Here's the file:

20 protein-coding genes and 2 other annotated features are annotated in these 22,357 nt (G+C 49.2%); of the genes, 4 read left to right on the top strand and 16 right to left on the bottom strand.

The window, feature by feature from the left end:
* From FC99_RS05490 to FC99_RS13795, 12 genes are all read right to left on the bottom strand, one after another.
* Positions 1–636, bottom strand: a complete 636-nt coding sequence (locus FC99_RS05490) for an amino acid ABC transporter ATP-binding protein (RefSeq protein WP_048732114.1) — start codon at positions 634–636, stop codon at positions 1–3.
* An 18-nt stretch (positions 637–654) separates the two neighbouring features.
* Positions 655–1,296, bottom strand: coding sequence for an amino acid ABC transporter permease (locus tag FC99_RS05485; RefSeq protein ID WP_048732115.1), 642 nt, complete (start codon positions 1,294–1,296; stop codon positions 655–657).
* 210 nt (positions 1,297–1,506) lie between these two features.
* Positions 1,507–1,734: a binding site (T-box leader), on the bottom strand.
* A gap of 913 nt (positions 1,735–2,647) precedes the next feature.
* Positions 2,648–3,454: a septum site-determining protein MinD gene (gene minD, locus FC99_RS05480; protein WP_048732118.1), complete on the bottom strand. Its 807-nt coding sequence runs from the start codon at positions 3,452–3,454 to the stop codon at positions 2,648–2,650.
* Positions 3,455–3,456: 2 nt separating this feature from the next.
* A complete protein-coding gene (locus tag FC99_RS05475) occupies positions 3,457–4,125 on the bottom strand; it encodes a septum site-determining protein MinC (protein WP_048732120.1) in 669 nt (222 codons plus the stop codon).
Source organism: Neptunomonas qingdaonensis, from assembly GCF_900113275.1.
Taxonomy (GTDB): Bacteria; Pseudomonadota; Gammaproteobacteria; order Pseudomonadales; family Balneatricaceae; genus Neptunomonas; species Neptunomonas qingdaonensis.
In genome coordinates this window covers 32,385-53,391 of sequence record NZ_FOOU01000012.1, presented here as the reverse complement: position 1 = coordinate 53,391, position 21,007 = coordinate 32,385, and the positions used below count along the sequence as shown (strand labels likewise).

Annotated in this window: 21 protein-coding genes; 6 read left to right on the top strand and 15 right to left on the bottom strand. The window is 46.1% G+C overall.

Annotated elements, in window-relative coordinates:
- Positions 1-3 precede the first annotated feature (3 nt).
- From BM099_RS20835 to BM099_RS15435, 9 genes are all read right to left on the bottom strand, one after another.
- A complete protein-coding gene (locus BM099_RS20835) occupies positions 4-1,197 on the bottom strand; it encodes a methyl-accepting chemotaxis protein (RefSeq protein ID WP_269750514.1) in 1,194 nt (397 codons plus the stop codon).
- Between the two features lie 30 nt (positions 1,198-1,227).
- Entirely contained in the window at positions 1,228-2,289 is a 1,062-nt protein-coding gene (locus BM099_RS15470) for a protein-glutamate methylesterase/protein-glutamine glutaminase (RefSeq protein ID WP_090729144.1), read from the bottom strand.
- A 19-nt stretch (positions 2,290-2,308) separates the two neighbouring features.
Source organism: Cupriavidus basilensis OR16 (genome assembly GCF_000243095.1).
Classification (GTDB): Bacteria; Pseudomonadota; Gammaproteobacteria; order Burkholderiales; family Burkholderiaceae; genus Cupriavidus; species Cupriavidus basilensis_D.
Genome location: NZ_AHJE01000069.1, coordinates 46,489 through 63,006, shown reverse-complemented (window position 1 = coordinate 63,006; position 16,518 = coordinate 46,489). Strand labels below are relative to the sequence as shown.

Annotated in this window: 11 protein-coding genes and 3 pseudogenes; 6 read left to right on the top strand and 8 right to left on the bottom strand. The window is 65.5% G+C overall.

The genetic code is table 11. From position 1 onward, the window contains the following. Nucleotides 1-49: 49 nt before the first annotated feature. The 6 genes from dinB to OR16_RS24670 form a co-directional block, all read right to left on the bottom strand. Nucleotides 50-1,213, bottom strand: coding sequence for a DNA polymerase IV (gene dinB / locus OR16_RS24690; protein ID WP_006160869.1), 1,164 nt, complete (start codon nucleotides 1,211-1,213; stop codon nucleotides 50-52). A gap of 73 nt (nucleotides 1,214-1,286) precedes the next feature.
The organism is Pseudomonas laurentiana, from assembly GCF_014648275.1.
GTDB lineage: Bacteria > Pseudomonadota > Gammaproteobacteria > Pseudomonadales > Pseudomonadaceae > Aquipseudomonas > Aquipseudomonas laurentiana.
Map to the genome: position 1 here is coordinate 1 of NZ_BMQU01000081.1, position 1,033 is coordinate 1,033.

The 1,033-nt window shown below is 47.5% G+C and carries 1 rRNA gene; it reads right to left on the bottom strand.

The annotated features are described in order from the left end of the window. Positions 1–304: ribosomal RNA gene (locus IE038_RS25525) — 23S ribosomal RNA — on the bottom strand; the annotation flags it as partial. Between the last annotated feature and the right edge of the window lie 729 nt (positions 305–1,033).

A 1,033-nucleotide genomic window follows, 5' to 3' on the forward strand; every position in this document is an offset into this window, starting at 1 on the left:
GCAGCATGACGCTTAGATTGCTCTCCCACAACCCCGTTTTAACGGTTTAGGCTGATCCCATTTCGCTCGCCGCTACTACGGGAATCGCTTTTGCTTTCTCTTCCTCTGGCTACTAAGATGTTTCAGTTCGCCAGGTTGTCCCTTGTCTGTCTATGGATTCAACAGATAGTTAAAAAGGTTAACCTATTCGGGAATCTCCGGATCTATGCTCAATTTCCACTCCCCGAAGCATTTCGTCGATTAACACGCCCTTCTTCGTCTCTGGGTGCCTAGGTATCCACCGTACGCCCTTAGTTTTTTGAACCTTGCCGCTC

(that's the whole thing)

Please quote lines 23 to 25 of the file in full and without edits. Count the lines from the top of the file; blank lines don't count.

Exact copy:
- A 19-nt stretch (positions 2,290-2,308) separates the two neighbouring features.
Source organism: Cupriavidus basilensis OR16 (genome assembly GCF_000243095.1).
Classification (GTDB): Bacteria; Pseudomonadota; Gammaproteobacteria; order Burkholderiales; family Burkholderiaceae; genus Cupriavidus; species Cupriavidus basilensis_D.